I love the clean cut lines and modern architecture of the cellar door with its floor length windows which look out onto beautiful gardens with picnic tables, surrounded by super-tall trees.
The Wine Chapel
In the engine room of the winery row upon row of French Oak barrels are stacked. They’re stained in places with marbled rosy threads where the wine has seeped through and I’m aware of a pervasive but not unpleasant, soft slightly sweet, musky smell of oaked wine.
But the point of difference at Howard Park has to be the Wine Chapel which is set overlooking the Leston Vineyard with hills stretching way beyond. It’s enviably elegant, understated and reeks of ‘no expense spared’.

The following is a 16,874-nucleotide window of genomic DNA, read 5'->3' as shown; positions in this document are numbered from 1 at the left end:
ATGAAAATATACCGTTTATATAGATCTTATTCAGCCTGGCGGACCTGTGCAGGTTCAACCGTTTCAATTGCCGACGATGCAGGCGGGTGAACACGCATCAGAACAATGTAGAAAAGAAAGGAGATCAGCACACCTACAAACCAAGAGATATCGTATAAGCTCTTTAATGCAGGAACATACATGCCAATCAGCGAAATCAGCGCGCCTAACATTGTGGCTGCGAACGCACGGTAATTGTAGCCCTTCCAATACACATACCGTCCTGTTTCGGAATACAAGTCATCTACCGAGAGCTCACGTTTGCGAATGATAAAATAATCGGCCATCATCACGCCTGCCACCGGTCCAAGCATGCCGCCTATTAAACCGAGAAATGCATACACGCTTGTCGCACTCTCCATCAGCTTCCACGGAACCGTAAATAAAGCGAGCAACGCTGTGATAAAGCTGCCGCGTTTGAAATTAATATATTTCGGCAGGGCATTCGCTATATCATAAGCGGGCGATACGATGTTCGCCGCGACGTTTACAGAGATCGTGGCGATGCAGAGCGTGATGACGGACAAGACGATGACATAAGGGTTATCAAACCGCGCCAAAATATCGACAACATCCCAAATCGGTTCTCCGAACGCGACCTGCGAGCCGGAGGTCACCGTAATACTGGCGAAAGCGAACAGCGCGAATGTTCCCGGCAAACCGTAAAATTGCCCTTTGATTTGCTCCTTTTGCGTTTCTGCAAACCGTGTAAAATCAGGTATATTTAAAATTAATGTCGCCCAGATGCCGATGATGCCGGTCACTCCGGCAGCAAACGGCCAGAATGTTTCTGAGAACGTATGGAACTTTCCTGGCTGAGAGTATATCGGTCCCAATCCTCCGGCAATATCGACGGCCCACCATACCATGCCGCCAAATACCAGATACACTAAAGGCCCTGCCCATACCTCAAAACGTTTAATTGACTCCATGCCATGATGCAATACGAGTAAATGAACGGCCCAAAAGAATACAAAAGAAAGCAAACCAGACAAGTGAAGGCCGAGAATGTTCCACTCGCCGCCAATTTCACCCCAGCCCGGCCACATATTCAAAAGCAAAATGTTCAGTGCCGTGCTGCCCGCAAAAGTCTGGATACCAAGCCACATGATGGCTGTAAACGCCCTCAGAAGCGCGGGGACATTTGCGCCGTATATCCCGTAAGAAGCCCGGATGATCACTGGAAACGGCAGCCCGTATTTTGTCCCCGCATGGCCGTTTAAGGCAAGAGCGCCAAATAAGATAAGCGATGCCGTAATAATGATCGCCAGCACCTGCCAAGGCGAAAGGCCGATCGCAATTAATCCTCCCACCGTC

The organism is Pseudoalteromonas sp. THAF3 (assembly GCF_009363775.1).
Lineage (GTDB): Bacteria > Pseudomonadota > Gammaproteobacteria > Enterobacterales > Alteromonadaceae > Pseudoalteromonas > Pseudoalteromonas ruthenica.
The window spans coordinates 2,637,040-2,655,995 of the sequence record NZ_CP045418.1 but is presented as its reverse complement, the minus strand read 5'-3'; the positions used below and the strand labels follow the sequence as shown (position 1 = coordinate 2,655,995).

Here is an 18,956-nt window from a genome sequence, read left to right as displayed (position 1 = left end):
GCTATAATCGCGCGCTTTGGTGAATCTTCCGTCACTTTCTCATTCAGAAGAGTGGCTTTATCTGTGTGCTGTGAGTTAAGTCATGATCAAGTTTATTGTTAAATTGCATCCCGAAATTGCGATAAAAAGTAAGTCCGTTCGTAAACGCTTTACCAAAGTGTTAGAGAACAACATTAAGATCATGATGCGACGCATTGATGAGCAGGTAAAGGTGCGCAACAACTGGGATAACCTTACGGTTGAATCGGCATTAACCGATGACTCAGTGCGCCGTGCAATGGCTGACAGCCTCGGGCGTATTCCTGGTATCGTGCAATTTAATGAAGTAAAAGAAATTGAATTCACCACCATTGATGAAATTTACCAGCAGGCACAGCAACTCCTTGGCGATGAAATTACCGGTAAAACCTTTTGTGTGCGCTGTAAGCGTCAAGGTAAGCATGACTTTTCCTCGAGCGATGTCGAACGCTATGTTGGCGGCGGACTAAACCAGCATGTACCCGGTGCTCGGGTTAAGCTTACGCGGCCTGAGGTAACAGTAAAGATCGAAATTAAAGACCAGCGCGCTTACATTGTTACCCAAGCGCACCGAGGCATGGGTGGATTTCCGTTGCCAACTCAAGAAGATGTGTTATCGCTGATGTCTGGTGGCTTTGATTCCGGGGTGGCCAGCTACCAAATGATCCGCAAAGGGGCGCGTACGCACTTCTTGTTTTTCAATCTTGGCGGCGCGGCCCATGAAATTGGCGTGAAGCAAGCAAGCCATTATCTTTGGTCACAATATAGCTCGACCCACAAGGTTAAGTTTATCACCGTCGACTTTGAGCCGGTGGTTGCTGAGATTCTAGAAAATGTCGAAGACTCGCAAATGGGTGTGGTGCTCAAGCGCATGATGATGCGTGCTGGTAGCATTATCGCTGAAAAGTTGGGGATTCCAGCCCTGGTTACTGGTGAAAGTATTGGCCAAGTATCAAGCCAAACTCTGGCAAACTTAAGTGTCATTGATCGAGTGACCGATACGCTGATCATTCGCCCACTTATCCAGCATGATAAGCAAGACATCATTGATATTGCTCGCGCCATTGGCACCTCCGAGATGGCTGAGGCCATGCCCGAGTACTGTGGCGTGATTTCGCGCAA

Be treated like Royalty
Venture behind the scenes on an exclusive tour which includes a tasting in the Wine Chapel and you’ll be treated like Royalty. Taste fine premium wines and discover the process from fruit to bottle as you’re guided around the winery and Wine Chapel. Among other elegant touches notice the distinctive lights that have been created from the 38 year old vines of the prestigious Abercrombie vineyard.
Then perhaps, for a special occasion, relax and enjoy a bottle of the exquisite 2010 Howard Park Grand Jete, with a cheese platter or chef-cooked lunch (booking required in advance) gazing out over the Willyabrup hills.
Pure blissful indulgence 🙂
4. Bettenay’s – Margaret River Nougat Company
Losing the plot or not?
For a start Greg Bettenay produces a label of wine called “Lost the Plot” one of which is made with a strong overtone of chilli. Now that’s not so usual in classic wine country. Nor is the fact that the Bettenay’s also hand produce nougat – 28 different varieties at last count and up to around 400 bars a day. You can learn all about the history of nougat while you’re here, and watch how it’s made.